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Snow Fun! Snow Art at Home

Snow Fun! Snow Art at Home

As Kansas sits in the grips of a blizzard that has schools and businesses closed, it's a great time to chill out with a little indoor snow play! You can have  serious fun with snow and just a few basic supplies.

  • A dish, bowl or cookie sheet
  • Liquid food coloring
  • Small bowls, paintbrushes, spoons, plastic dispensers, small toys, or whatever else you have on hand.

Then you need snow! If you're like us, you have plenty of that. Topeka got six inches of snow yesterday, so most of us can track some down.

Mix liquid food coloring into small bowls of water to make paint. Watercolor paint works great, too! Mixing the colors is half the fun. Let kids experiment with mixing and creating new colors.

Then use whatever tools you have to create snow art! Drip, spray, brush or pour to make your snow colorful. Mix in toys, colored ice cubes and other fun supplies. Get messy!

How do kids benefit from making snow art?

  • They learn opposite words like warm and cold, smooth and rough, hard and soft, big and small.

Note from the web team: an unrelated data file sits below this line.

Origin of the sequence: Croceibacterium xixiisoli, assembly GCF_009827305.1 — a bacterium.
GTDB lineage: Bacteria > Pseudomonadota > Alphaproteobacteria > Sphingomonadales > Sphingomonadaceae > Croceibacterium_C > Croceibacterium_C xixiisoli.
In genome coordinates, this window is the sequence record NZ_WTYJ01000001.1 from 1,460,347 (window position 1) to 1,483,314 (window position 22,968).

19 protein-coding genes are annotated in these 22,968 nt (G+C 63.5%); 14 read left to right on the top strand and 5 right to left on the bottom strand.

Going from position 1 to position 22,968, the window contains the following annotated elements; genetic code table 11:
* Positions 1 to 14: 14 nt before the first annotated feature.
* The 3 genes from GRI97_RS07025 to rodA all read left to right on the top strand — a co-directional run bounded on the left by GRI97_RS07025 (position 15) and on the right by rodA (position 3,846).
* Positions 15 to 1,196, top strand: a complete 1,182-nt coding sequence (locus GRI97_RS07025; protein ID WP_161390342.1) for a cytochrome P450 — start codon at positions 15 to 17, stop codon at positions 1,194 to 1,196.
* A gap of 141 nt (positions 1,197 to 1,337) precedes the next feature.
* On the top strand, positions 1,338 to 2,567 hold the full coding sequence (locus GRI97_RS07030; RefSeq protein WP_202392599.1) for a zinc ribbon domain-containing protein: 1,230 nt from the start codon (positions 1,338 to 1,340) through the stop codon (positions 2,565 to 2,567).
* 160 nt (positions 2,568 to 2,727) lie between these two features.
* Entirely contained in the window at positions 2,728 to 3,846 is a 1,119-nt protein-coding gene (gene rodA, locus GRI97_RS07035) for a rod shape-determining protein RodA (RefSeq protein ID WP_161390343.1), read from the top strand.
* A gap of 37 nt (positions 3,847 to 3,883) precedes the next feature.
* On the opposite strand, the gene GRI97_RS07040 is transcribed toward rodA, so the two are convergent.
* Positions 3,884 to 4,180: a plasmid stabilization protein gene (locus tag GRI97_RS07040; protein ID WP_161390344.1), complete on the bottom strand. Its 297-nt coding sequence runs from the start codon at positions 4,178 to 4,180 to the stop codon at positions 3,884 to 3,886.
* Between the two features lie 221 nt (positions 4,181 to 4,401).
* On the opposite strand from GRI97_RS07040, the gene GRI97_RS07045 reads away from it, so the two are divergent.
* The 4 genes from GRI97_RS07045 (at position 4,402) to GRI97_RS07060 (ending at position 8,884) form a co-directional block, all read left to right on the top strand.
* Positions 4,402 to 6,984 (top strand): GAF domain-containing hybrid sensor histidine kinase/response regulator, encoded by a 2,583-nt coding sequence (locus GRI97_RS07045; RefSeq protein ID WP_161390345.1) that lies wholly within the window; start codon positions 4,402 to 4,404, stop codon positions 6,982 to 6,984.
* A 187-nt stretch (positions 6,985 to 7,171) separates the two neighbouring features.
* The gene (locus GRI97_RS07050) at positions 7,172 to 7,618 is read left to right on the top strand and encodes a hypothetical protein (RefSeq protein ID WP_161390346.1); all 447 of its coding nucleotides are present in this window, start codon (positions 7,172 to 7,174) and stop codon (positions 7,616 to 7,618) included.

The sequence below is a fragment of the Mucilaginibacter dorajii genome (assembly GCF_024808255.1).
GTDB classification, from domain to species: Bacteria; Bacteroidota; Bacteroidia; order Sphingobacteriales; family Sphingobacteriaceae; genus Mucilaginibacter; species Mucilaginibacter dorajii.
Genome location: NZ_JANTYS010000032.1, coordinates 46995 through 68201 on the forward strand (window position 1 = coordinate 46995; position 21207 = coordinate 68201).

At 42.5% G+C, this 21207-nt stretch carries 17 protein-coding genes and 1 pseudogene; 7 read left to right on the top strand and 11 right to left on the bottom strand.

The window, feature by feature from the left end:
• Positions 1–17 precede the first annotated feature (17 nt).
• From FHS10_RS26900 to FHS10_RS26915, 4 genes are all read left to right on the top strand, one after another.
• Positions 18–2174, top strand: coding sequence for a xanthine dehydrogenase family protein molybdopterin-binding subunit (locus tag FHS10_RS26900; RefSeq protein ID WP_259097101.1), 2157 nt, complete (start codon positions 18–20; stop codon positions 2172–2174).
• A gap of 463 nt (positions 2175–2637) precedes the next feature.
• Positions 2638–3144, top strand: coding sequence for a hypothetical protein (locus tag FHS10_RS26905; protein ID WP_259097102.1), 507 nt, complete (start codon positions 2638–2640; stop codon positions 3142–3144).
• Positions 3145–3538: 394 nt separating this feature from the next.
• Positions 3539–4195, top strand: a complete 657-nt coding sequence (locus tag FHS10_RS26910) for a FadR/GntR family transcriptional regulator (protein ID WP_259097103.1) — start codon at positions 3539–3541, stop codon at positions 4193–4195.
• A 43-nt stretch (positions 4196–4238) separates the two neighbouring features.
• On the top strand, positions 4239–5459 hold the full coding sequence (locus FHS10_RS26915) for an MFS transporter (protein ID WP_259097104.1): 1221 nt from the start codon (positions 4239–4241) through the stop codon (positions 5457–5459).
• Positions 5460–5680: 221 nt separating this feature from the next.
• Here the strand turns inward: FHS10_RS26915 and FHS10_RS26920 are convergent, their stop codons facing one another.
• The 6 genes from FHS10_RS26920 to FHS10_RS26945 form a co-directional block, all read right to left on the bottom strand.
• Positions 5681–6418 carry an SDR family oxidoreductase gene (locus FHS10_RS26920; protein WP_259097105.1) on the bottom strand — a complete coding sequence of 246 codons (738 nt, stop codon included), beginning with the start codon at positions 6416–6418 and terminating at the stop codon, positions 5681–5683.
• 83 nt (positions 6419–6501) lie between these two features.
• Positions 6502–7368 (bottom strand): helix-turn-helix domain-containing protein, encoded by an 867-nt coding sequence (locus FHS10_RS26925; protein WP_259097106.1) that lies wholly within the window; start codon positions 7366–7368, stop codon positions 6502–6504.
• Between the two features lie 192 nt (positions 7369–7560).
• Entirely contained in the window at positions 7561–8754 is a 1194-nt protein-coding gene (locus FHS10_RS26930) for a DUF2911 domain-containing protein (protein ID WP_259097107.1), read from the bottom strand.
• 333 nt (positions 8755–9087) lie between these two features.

• They touch, squeeze, smell and feel, helping build connections in the brain.
  • They practice using the small muscles in their hands (fine motor skills) later used for writing.
  • They imagine! Using symbolic thinking, the snow can become an animal habitat, a painting in museum, a frozen castle, or sky full of clouds.

Older kids may get into the science they see at work!

  • They see capillary action, or wicking, as colors spread through the ice crystals in the snow. Kids may notice a drop of paint spreads to the surrounding snow, or that a hunk of snow placed in a bowl of colored water gradually becomes the color of the water. They're seeing liquid move through snow by filling in spaces between molecules.
  • They see freezing and melting, and how that impacts absorption. An ice cube doesn't absorb color like snow does because snow has more space between molecules than ice to soak in water.
  • They may like experimenting with different substances to see chemical reactions in their art. Try a sprinkle of salt!

You'll have to agree that snow art is pretty cool! Once roads are safe, join us at the Kansas Children's Discovery Center for more serious fun.